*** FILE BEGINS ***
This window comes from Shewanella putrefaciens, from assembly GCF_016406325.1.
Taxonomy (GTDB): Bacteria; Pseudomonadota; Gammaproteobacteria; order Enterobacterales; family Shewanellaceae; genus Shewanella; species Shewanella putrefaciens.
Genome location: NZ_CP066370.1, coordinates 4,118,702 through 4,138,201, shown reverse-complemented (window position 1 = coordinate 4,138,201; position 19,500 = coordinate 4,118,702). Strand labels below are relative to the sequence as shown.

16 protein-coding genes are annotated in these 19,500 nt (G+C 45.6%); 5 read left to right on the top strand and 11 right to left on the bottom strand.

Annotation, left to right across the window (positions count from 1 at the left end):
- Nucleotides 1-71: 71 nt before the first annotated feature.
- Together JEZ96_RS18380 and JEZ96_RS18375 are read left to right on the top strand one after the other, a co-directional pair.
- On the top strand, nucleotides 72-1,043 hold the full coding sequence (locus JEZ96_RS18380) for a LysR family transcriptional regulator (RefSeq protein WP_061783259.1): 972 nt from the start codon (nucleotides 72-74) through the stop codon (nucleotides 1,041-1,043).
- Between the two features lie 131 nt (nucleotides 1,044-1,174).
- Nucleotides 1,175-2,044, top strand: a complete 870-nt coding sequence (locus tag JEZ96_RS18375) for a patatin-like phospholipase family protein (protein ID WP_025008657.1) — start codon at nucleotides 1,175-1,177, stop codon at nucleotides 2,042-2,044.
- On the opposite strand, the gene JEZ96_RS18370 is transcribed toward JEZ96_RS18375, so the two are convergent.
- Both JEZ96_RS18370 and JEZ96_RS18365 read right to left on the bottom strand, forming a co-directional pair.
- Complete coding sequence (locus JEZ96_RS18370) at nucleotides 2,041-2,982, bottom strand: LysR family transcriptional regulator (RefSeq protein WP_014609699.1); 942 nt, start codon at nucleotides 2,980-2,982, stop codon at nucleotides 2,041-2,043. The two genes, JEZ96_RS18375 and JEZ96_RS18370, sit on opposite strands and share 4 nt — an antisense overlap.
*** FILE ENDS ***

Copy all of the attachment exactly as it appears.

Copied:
This window comes from Shewanella putrefaciens, from assembly GCF_016406325.1.
Taxonomy (GTDB): Bacteria; Pseudomonadota; Gammaproteobacteria; order Enterobacterales; family Shewanellaceae; genus Shewanella; species Shewanella putrefaciens.
Genome location: NZ_CP066370.1, coordinates 4,118,702 through 4,138,201, shown reverse-complemented (window position 1 = coordinate 4,138,201; position 19,500 = coordinate 4,118,702). Strand labels below are relative to the sequence as shown.

16 protein-coding genes are annotated in these 19,500 nt (G+C 45.6%); 5 read left to right on the top strand and 11 right to left on the bottom strand.

Annotation, left to right across the window (positions count from 1 at the left end):
- Nucleotides 1-71: 71 nt before the first annotated feature.
- Together JEZ96_RS18380 and JEZ96_RS18375 are read left to right on the top strand one after the other, a co-directional pair.
- On the top strand, nucleotides 72-1,043 hold the full coding sequence (locus JEZ96_RS18380) for a LysR family transcriptional regulator (RefSeq protein WP_061783259.1): 972 nt from the start codon (nucleotides 72-74) through the stop codon (nucleotides 1,041-1,043).
- Between the two features lie 131 nt (nucleotides 1,044-1,174).
- Nucleotides 1,175-2,044, top strand: a complete 870-nt coding sequence (locus tag JEZ96_RS18375) for a patatin-like phospholipase family protein (protein ID WP_025008657.1) — start codon at nucleotides 1,175-1,177, stop codon at nucleotides 2,042-2,044.
- On the opposite strand, the gene JEZ96_RS18370 is transcribed toward JEZ96_RS18375, so the two are convergent.
- Both JEZ96_RS18370 and JEZ96_RS18365 read right to left on the bottom strand, forming a co-directional pair.
- Complete coding sequence (locus JEZ96_RS18370) at nucleotides 2,041-2,982, bottom strand: LysR family transcriptional regulator (RefSeq protein WP_014609699.1); 942 nt, start codon at nucleotides 2,980-2,982, stop codon at nucleotides 2,041-2,043. The two genes, JEZ96_RS18375 and JEZ96_RS18370, sit on opposite strands and share 4 nt — an antisense overlap.